This past week brought a smoky smell, floating ash, and a hazy, deep red sun to downtown Portland. School athletics were cancelled and people advised to stay indoors. Pedestrians walk about in face masks as if this was Beijing, and our primary commercial lifeline to the east – Interstate 84 – has been closed for several days. These are all the consequence of some irresponsible teens with fireworks who started the Eagle Creek Fire, burning in the heart of the Columbia Gorge National Scenic Area about 30 miles east of downtown. As of this writing, the fire has burned 31,000 acres and is only 5% contained.
The Columbia Gorge is the crown jewel of the fantastic landscapes that surround Portland and make it such an attractive place to live and work. It also is a crucial component of the region's economic engine, generating $400 million in tourist revenue in 2016 alone. That is a 37% increase since 2010. Gorge tourism also accounted for about 4,800 jobs and $17.5 million in tax revenue in 2016.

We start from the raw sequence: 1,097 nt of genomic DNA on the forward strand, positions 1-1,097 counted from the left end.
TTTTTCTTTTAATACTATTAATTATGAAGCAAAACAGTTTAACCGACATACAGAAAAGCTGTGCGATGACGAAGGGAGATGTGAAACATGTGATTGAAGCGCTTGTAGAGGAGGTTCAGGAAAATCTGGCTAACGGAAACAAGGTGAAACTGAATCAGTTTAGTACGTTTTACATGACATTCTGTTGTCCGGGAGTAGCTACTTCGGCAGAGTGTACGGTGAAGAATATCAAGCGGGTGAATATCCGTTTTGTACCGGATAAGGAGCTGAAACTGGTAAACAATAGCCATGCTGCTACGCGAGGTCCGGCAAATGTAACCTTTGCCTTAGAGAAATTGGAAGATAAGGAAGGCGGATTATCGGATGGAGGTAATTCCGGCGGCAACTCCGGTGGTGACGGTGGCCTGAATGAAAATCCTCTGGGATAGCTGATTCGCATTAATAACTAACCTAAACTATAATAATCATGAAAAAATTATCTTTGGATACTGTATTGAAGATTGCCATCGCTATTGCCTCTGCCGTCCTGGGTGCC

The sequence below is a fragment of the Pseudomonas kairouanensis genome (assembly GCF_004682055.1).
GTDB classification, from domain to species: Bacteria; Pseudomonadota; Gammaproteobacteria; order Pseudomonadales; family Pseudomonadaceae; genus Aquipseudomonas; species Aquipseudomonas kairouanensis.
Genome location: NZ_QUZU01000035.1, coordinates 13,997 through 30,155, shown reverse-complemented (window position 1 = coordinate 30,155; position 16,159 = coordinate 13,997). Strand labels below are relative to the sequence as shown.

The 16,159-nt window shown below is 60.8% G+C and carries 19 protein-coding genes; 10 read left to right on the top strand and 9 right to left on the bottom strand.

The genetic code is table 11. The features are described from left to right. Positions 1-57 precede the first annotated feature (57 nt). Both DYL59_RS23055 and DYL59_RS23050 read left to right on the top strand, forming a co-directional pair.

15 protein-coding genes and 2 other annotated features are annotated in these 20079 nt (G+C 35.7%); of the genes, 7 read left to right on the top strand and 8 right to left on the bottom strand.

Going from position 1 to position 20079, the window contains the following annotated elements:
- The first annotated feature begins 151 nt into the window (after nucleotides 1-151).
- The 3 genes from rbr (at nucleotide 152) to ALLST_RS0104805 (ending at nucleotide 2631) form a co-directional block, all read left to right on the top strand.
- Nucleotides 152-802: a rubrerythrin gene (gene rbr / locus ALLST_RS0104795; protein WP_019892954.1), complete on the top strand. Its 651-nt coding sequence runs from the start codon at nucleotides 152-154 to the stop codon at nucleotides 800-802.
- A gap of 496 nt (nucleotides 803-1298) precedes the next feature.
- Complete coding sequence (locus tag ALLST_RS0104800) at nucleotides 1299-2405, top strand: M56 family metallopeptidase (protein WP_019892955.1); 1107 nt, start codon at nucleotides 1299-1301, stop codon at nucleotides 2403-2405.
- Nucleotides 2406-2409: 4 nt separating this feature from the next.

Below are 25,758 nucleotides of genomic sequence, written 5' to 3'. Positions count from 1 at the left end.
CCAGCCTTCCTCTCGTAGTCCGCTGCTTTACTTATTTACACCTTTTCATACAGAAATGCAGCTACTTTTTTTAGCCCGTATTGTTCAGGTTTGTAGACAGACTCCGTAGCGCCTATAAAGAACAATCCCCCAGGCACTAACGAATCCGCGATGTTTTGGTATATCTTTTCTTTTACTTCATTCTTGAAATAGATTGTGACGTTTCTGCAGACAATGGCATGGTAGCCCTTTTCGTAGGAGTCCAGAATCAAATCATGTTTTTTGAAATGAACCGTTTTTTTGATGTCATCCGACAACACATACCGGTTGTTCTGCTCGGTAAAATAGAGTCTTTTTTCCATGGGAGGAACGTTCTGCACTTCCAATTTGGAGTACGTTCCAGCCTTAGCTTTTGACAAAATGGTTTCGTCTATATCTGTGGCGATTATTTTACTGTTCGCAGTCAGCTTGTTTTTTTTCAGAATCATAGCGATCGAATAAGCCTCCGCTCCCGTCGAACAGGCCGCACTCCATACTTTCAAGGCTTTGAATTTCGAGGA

A loss of Gorge tourism would not affect only the tourism industry. If the Gorge was not the draw that it has been, the economic vitality of Portland might be very different. Many highly-educated workers are drawn to the natural beauty and recreation available in the area, which in turn draws companies offering good wages and steady employment. That allure may change if the appeal of the Gorge is suppressed while it regenerates from the fire.
For now, the focus is on people's safety, protection of communities, and the preservation of historic structures. But when Portland's winter rains inevitably douse the flames and we can assess the damage, we may find that a few firecrackers have rendered more lasting damage than a burned-out forest. Mother Nature will regenerate the forest; regenerating the economic engine that has been powered by the Columbia Gorge may prove more challenging.